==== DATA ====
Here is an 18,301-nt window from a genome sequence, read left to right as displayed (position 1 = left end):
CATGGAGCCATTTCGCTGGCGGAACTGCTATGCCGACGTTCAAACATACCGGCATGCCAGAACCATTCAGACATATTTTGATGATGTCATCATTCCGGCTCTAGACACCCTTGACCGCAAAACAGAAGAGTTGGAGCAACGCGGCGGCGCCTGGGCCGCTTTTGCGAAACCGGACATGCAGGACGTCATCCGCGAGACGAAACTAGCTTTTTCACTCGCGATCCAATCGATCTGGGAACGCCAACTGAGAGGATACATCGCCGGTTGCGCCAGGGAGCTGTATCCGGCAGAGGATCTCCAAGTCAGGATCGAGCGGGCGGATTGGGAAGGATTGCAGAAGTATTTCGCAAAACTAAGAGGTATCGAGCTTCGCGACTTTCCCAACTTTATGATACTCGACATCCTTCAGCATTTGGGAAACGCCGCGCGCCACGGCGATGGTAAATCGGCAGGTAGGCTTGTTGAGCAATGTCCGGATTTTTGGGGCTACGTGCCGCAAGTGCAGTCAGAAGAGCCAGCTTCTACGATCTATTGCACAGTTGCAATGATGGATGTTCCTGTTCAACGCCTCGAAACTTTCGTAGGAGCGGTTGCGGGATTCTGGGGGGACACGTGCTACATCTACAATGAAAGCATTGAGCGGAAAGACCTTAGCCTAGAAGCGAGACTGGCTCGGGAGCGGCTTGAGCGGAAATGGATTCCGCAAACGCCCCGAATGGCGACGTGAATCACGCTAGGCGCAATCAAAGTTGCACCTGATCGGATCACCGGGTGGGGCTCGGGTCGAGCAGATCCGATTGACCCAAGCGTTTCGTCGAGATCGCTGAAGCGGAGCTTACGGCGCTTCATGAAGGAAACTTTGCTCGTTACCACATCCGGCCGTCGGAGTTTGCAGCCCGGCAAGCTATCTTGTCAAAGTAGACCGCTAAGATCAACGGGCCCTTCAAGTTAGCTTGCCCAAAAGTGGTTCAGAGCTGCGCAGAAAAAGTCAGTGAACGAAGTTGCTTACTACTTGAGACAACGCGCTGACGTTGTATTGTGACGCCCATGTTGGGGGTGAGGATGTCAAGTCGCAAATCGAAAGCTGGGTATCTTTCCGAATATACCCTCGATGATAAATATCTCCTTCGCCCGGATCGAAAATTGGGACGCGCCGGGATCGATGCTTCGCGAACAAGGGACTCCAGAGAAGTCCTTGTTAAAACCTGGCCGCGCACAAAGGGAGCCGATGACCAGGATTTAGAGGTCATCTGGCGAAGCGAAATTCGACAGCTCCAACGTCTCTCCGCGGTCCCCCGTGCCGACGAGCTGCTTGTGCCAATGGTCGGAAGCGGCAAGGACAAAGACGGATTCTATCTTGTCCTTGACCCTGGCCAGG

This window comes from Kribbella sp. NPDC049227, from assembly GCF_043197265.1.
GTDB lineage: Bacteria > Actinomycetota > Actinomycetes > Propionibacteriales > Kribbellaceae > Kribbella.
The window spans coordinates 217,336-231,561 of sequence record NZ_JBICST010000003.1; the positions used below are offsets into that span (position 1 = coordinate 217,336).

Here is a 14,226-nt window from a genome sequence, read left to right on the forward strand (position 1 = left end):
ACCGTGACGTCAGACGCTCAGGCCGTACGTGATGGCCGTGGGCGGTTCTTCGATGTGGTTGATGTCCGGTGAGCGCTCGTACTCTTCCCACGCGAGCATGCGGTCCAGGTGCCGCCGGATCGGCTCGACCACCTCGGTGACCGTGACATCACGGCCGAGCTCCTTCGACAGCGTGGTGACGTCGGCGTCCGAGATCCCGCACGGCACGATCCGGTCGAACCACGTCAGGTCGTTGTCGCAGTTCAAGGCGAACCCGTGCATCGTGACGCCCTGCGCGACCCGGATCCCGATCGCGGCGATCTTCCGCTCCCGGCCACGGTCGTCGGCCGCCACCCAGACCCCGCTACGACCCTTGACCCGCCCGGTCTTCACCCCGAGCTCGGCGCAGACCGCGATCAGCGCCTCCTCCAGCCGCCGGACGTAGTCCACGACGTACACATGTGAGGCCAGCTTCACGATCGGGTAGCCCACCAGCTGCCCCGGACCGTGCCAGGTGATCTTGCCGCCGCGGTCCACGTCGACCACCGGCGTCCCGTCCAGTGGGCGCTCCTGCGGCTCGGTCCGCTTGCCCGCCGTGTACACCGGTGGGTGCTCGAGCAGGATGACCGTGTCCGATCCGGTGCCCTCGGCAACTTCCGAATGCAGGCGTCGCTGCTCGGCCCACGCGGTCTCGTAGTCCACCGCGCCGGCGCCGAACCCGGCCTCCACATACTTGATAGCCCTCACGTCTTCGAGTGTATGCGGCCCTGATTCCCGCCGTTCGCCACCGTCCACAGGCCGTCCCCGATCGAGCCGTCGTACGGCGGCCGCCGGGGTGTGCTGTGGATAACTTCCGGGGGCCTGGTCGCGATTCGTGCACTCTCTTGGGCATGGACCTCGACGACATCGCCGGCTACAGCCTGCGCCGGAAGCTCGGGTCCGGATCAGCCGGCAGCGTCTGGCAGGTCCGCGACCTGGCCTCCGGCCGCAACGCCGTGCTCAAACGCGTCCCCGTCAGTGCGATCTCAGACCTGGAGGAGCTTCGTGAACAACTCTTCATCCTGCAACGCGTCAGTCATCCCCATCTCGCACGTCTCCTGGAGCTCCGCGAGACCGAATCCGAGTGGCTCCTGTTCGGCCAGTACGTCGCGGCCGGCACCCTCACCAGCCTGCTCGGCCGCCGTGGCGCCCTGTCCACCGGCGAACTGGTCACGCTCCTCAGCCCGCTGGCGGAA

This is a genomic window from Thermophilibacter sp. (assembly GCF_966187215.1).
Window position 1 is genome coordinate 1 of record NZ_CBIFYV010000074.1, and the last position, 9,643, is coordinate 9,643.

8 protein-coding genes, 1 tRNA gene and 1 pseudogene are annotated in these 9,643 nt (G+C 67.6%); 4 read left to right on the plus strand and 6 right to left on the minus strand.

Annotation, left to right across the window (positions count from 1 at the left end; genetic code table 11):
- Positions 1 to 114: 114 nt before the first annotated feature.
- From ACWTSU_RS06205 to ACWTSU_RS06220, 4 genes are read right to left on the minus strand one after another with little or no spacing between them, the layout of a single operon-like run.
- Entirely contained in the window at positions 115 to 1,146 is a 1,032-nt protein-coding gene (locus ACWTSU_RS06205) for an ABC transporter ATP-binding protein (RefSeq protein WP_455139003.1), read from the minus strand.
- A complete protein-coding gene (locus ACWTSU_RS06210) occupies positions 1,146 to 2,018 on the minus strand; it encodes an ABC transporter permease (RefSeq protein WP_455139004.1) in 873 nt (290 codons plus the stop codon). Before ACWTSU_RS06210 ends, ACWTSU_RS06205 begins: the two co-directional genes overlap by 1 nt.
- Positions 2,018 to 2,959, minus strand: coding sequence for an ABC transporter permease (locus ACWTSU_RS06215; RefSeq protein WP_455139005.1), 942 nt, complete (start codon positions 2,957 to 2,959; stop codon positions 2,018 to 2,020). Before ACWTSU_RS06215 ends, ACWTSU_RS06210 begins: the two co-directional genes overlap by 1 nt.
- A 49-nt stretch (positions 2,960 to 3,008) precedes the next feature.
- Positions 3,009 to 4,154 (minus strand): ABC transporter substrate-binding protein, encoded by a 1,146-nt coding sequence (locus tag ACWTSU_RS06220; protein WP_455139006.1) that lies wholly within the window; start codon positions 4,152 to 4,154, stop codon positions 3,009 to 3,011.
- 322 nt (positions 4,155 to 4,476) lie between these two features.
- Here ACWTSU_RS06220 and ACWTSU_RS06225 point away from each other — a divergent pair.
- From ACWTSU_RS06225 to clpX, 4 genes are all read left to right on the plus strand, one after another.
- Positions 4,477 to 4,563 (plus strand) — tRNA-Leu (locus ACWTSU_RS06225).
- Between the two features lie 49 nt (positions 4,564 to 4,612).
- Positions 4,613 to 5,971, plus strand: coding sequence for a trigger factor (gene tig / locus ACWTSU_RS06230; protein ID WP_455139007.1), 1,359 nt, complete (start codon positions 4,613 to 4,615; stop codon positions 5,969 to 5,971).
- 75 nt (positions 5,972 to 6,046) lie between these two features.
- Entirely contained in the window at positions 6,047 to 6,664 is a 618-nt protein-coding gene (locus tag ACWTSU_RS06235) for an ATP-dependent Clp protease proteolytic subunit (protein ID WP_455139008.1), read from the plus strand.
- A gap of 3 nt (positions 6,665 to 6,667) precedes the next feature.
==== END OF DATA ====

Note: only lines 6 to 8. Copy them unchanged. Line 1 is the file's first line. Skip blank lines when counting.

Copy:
Here is a 14,226-nt window from a genome sequence, read left to right on the forward strand (position 1 = left end):
ACCGTGACGTCAGACGCTCAGGCCGTACGTGATGGCCGTGGGCGGTTCTTCGATGTGGTTGATGTCCGGTGAGCGCTCGTACTCTTCCCACGCGAGCATGCGGTCCAGGTGCCGCCGGATCGGCTCGACCACCTCGGTGACCGTGACATCACGGCCGAGCTCCTTCGACAGCGTGGTGACGTCGGCGTCCGAGATCCCGCACGGCACGATCCGGTCGAACCACGTCAGGTCGTTGTCGCAGTTCAAGGCGAACCCGTGCATCGTGACGCCCTGCGCGACCCGGATCCCGATCGCGGCGATCTTCCGCTCCCGGCCACGGTCGTCGGCCGCCACCCAGACCCCGCTACGACCCTTGACCCGCCCGGTCTTCACCCCGAGCTCGGCGCAGACCGCGATCAGCGCCTCCTCCAGCCGCCGGACGTAGTCCACGACGTACACATGTGAGGCCAGCTTCACGATCGGGTAGCCCACCAGCTGCCCCGGACCGTGCCAGGTGATCTTGCCGCCGCGGTCCACGTCGACCACCGGCGTCCCGTCCAGTGGGCGCTCCTGCGGCTCGGTCCGCTTGCCCGCCGTGTACACCGGTGGGTGCTCGAGCAGGATGACCGTGTCCGATCCGGTGCCCTCGGCAACTTCCGAATGCAGGCGTCGCTGCTCGGCCCACGCGGTCTCGTAGTCCACCGCGCCGGCGCCGAACCCGGCCTCCACATACTTGATAGCCCTCACGTCTTCGAGTGTATGCGGCCCTGATTCCCGCCGTTCGCCACCGTCCACAGGCCGTCCCCGATCGAGCCGTCGTACGGCGGCCGCCGGGGTGTGCTGTGGATAACTTCCGGGGGCCTGGTCGCGATTCGTGCACTCTCTTGGGCATGGACCTCGACGACATCGCCGGCTACAGCCTGCGCCGGAAGCTCGGGTCCGGATCAGCCGGCAGCGTCTGGCAGGTCCGCGACCTGGCCTCCGGCCGCAACGCCGTGCTCAAACGCGTCCCCGTCAGTGCGATCTCAGACCTGGAGGAGCTTCGTGAACAACTCTTCATCCTGCAACGCGTCAGTCATCCCCATCTCGCACGTCTCCTGGAGCTCCGCGAGACCGAATCCGAGTGGCTCCTGTTCGGCCAGTACGTCGCGGCCGGCACCCTCACCAGCCTGCTCGGCCGCCGTGGCGCCCTGTCCACCGGCGAACTGGTCACGCTCCTCAGCCCGCTGGCGGAA

This is a genomic window from Thermophilibacter sp. (assembly GCF_966187215.1).